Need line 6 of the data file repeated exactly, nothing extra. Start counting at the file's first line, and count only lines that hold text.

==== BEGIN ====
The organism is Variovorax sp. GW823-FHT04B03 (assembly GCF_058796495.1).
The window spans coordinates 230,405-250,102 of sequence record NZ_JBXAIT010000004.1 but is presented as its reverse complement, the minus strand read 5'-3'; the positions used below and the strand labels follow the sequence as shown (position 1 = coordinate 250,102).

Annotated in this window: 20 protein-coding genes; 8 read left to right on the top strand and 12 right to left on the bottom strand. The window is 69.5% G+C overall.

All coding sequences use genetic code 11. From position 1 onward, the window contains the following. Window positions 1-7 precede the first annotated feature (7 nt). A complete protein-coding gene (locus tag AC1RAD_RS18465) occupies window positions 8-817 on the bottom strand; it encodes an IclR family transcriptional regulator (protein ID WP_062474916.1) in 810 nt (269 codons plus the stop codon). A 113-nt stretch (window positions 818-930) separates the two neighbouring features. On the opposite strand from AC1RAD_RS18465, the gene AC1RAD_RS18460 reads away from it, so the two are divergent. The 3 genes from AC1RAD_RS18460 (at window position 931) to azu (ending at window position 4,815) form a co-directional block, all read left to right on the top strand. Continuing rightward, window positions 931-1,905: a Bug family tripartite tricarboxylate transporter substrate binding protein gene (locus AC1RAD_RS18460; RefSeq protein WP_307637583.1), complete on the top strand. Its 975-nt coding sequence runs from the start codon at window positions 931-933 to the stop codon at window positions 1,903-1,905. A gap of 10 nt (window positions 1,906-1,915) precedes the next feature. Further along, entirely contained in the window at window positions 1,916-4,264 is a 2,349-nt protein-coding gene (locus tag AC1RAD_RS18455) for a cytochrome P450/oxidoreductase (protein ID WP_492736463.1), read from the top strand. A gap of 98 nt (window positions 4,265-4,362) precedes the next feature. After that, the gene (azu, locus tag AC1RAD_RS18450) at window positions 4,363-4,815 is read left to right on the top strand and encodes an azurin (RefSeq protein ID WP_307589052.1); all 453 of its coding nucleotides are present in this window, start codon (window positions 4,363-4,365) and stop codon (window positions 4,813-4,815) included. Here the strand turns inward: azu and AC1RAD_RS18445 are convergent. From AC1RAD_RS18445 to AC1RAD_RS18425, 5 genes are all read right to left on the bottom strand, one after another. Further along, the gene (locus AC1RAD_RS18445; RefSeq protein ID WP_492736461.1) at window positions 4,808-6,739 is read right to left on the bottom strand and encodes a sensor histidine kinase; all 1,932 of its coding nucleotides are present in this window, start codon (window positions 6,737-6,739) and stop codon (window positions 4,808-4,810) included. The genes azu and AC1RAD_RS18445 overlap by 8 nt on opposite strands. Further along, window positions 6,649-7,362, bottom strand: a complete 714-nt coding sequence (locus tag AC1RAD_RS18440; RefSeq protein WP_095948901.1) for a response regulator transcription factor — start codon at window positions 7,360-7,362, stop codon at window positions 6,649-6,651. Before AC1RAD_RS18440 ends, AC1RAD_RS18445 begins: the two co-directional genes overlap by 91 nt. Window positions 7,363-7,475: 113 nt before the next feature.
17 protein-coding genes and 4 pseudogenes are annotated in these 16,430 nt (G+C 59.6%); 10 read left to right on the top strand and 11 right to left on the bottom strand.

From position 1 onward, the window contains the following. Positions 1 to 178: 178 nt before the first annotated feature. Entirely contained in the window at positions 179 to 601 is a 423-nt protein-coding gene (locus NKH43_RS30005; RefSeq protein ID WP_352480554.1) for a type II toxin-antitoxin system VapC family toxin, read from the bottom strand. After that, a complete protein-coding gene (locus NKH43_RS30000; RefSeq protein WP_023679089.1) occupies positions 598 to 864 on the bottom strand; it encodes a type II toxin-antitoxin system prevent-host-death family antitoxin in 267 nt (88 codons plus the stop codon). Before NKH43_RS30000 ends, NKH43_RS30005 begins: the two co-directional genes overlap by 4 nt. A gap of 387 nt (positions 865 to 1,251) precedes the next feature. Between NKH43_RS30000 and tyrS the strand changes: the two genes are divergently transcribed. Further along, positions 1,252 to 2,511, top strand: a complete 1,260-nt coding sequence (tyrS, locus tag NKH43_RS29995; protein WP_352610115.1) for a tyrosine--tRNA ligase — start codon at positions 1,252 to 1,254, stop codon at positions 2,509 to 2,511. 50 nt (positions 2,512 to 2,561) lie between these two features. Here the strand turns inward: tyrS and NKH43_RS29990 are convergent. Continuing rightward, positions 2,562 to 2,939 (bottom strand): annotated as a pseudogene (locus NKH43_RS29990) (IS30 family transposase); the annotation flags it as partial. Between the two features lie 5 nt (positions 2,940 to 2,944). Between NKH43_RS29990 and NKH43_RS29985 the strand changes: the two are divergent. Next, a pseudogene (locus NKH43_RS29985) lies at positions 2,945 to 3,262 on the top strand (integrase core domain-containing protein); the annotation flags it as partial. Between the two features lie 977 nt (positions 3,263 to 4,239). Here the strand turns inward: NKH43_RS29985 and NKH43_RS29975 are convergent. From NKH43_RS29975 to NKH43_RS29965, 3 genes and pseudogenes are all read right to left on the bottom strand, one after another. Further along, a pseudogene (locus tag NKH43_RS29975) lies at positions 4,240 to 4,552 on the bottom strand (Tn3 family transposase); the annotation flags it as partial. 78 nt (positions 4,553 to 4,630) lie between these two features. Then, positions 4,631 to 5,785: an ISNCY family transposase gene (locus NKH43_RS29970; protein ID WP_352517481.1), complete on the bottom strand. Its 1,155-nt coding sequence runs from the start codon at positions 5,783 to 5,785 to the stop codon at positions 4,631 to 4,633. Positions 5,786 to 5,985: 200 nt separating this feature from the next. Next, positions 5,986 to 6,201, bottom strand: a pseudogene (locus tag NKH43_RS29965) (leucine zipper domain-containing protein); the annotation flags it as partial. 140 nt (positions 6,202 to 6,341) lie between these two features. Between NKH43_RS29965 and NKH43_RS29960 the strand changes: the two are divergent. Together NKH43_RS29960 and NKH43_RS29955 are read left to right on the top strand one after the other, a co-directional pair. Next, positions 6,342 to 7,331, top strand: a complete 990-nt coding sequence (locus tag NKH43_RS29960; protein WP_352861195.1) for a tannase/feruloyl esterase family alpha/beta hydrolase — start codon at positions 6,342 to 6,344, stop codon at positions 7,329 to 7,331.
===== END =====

From position 1 onward, the window contains the following. Positions 1 to 178: 178 nt before the first annotated feature. Entirely contained in the window at positions 179 to 601 is a 423-nt protein-coding gene (locus NKH43_RS30005; RefSeq protein ID WP_352480554.1) for a type II toxin-antitoxin system VapC family toxin, read from the bottom strand. After that, a complete protein-coding gene (locus NKH43_RS30000; RefSeq protein WP_023679089.1) occupies positions 598 to 864 on the bottom strand; it encodes a type II toxin-antitoxin system prevent-host-death family antitoxin in 267 nt (88 codons plus the stop codon). Before NKH43_RS30000 ends, NKH43_RS30005 begins: the two co-directional genes overlap by 4 nt. A gap of 387 nt (positions 865 to 1,251) precedes the next feature. Between NKH43_RS30000 and tyrS the strand changes: the two genes are divergently transcribed. Further along, positions 1,252 to 2,511, top strand: a complete 1,260-nt coding sequence (tyrS, locus tag NKH43_RS29995; protein WP_352610115.1) for a tyrosine--tRNA ligase — start codon at positions 1,252 to 1,254, stop codon at positions 2,509 to 2,511. 50 nt (positions 2,512 to 2,561) lie between these two features. Here the strand turns inward: tyrS and NKH43_RS29990 are convergent. Continuing rightward, positions 2,562 to 2,939 (bottom strand): annotated as a pseudogene (locus NKH43_RS29990) (IS30 family transposase); the annotation flags it as partial. Between the two features lie 5 nt (positions 2,940 to 2,944). Between NKH43_RS29990 and NKH43_RS29985 the strand changes: the two are divergent. Next, a pseudogene (locus NKH43_RS29985) lies at positions 2,945 to 3,262 on the top strand (integrase core domain-containing protein); the annotation flags it as partial. Between the two features lie 977 nt (positions 3,263 to 4,239). Here the strand turns inward: NKH43_RS29985 and NKH43_RS29975 are convergent. From NKH43_RS29975 to NKH43_RS29965, 3 genes and pseudogenes are all read right to left on the bottom strand, one after another. Further along, a pseudogene (locus tag NKH43_RS29975) lies at positions 4,240 to 4,552 on the bottom strand (Tn3 family transposase); the annotation flags it as partial. 78 nt (positions 4,553 to 4,630) lie between these two features. Then, positions 4,631 to 5,785: an ISNCY family transposase gene (locus NKH43_RS29970; protein ID WP_352517481.1), complete on the bottom strand. Its 1,155-nt coding sequence runs from the start codon at positions 5,783 to 5,785 to the stop codon at positions 4,631 to 4,633. Positions 5,786 to 5,985: 200 nt separating this feature from the next. Next, positions 5,986 to 6,201, bottom strand: a pseudogene (locus tag NKH43_RS29965) (leucine zipper domain-containing protein); the annotation flags it as partial. 140 nt (positions 6,202 to 6,341) lie between these two features. Between NKH43_RS29965 and NKH43_RS29960 the strand changes: the two are divergent. Together NKH43_RS29960 and NKH43_RS29955 are read left to right on the top strand one after the other, a co-directional pair. Next, positions 6,342 to 7,331, top strand: a complete 990-nt coding sequence (locus tag NKH43_RS29960; protein WP_352861195.1) for a tannase/feruloyl esterase family alpha/beta hydrolase — start codon at positions 6,342 to 6,344, stop codon at positions 7,329 to 7,331.